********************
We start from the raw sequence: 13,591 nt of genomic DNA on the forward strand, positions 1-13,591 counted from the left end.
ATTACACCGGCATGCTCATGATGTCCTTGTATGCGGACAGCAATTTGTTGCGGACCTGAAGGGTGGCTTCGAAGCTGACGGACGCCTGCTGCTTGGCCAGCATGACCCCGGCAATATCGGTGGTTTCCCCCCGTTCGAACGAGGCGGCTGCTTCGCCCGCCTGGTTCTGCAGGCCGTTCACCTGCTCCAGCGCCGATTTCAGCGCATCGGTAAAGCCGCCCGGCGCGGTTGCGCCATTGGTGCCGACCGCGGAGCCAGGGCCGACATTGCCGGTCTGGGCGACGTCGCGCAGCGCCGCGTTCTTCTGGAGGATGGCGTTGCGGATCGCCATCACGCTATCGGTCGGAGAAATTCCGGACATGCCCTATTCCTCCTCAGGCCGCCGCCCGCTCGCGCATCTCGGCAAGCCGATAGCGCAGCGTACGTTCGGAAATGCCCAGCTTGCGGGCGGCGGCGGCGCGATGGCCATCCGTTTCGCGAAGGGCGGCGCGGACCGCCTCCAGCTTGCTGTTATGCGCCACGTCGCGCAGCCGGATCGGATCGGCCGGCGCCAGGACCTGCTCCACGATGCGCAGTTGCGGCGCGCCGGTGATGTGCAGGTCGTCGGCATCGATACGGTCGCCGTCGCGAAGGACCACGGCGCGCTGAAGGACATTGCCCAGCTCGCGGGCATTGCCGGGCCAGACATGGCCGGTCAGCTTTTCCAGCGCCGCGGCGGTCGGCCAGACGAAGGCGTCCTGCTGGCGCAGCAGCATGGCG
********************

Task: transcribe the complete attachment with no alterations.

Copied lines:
We start from the raw sequence: 13,591 nt of genomic DNA on the forward strand, positions 1-13,591 counted from the left end.
ATTACACCGGCATGCTCATGATGTCCTTGTATGCGGACAGCAATTTGTTGCGGACCTGAAGGGTGGCTTCGAAGCTGACGGACGCCTGCTGCTTGGCCAGCATGACCCCGGCAATATCGGTGGTTTCCCCCCGTTCGAACGAGGCGGCTGCTTCGCCCGCCTGGTTCTGCAGGCCGTTCACCTGCTCCAGCGCCGATTTCAGCGCATCGGTAAAGCCGCCCGGCGCGGTTGCGCCATTGGTGCCGACCGCGGAGCCAGGGCCGACATTGCCGGTCTGGGCGACGTCGCGCAGCGCCGCGTTCTTCTGGAGGATGGCGTTGCGGATCGCCATCACGCTATCGGTCGGAGAAATTCCGGACATGCCCTATTCCTCCTCAGGCCGCCGCCCGCTCGCGCATCTCGGCAAGCCGATAGCGCAGCGTACGTTCGGAAATGCCCAGCTTGCGGGCGGCGGCGGCGCGATGGCCATCCGTTTCGCGAAGGGCGGCGCGGACCGCCTCCAGCTTGCTGTTATGCGCCACGTCGCGCAGCCGGATCGGATCGGCCGGCGCCAGGACCTGCTCCACGATGCGCAGTTGCGGCGCGCCGGTGATGTGCAGGTCGTCGGCATCGATACGGTCGCCGTCGCGAAGGACCACGGCGCGCTGAAGGACATTGCCCAGCTCGCGGGCATTGCCGGGCCAGACATGGCCGGTCAGCTTTTCCAGCGCCGCGGCGGTCGGCCAGACGAAGGCGTCCTGCTGGCGCAGCAGCATGGCG